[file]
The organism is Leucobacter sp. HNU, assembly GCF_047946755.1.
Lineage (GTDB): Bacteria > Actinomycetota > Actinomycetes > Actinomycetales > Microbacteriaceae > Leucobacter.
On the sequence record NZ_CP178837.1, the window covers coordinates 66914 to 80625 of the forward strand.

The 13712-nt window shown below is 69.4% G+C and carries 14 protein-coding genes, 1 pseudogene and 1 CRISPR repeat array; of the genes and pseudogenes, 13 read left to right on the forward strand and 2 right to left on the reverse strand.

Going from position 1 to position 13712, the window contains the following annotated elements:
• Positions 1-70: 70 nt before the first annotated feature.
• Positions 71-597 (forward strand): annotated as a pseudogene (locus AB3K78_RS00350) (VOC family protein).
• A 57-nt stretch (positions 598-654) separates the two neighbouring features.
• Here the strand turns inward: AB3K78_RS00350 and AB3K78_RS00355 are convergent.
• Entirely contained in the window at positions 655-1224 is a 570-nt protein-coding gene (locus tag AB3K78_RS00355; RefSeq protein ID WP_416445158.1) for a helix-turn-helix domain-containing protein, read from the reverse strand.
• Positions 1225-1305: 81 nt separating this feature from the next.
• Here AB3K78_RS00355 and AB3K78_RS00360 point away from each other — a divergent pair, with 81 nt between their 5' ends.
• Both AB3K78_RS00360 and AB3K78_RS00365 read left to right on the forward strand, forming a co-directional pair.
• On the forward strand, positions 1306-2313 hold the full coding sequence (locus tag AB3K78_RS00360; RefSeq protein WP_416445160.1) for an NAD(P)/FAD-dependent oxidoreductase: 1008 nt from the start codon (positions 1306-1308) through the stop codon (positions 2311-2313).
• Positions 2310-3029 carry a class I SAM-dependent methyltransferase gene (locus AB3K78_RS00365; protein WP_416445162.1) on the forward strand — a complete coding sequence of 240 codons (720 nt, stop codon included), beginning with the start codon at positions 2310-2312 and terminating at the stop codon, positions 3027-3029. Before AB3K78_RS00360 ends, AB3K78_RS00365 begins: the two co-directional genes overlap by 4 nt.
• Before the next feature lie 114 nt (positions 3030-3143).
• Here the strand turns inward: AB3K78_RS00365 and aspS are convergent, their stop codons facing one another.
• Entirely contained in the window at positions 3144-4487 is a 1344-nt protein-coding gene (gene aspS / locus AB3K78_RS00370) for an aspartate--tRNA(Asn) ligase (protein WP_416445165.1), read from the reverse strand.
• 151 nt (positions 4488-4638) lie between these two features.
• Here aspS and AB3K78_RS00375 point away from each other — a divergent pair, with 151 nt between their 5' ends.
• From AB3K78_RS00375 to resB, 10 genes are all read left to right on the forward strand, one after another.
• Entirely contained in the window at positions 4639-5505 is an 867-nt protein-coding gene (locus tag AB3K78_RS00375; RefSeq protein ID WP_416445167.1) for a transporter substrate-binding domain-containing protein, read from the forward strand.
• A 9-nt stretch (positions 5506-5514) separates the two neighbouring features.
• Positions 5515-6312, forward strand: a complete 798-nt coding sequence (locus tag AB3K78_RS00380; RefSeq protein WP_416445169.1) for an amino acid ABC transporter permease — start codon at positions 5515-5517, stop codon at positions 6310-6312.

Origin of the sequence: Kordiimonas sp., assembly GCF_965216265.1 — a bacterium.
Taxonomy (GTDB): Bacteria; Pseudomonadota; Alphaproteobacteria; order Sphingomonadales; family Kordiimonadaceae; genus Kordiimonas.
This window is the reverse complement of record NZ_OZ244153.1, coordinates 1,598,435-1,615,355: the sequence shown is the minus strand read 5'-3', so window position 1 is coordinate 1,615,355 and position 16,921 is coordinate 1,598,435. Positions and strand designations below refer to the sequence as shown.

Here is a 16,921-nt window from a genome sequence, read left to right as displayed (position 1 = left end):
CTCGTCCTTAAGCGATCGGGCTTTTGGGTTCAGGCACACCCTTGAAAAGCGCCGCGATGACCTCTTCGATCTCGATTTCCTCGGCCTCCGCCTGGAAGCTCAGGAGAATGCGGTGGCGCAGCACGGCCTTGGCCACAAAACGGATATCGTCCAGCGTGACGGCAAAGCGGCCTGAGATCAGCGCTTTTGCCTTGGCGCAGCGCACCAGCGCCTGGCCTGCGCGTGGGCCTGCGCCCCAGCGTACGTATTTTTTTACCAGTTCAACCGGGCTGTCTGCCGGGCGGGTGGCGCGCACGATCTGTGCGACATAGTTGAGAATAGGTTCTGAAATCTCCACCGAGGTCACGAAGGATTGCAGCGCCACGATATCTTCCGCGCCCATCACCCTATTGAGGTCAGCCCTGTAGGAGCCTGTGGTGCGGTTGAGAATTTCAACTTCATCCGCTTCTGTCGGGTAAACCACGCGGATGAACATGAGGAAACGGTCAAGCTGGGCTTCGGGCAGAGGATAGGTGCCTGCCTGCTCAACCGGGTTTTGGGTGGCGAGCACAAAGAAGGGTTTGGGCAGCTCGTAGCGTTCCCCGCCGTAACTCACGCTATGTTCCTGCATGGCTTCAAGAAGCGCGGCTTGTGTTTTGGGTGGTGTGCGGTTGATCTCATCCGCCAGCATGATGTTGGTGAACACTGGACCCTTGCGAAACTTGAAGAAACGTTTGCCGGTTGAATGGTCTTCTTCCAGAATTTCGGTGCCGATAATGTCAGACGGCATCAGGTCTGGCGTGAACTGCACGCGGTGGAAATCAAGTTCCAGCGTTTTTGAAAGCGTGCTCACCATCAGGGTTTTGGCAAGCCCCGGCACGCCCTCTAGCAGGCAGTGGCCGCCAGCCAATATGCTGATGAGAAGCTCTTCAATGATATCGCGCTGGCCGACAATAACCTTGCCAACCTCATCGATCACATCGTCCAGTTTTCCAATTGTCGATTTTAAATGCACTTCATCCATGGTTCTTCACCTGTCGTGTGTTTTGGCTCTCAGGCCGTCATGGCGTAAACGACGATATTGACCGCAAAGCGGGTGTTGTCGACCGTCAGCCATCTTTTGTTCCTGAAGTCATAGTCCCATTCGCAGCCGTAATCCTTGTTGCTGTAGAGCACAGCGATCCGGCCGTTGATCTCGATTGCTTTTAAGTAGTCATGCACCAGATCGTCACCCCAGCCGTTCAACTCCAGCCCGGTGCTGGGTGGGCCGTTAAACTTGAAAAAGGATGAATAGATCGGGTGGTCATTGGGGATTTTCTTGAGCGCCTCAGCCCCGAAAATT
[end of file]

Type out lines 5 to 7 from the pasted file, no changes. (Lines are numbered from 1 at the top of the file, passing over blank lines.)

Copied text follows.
Going from position 1 to position 13712, the window contains the following annotated elements:
• Positions 1-70: 70 nt before the first annotated feature.
• Positions 71-597 (forward strand): annotated as a pseudogene (locus AB3K78_RS00350) (VOC family protein).